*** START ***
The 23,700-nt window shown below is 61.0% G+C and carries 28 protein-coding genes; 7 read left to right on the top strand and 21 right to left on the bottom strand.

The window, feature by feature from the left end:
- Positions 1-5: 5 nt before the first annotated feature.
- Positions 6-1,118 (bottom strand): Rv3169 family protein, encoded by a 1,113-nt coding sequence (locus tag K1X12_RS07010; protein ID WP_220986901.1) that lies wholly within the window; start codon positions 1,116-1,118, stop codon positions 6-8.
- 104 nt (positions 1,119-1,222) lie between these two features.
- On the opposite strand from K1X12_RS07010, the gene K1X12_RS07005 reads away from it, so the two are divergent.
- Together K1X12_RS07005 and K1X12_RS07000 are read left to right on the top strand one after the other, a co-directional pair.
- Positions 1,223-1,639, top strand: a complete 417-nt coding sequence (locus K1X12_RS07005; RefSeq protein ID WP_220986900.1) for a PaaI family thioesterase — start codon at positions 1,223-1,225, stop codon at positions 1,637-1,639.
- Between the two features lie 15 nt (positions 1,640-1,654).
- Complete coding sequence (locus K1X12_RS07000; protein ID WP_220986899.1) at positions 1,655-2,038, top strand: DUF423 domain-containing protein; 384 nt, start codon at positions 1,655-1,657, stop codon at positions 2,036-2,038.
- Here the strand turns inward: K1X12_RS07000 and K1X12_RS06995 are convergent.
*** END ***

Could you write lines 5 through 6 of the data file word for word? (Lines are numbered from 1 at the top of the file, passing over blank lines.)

- 104 nt (positions 1,119-1,222) lie between these two features.
- On the opposite strand from K1X12_RS07010, the gene K1X12_RS07005 reads away from it, so the two are divergent.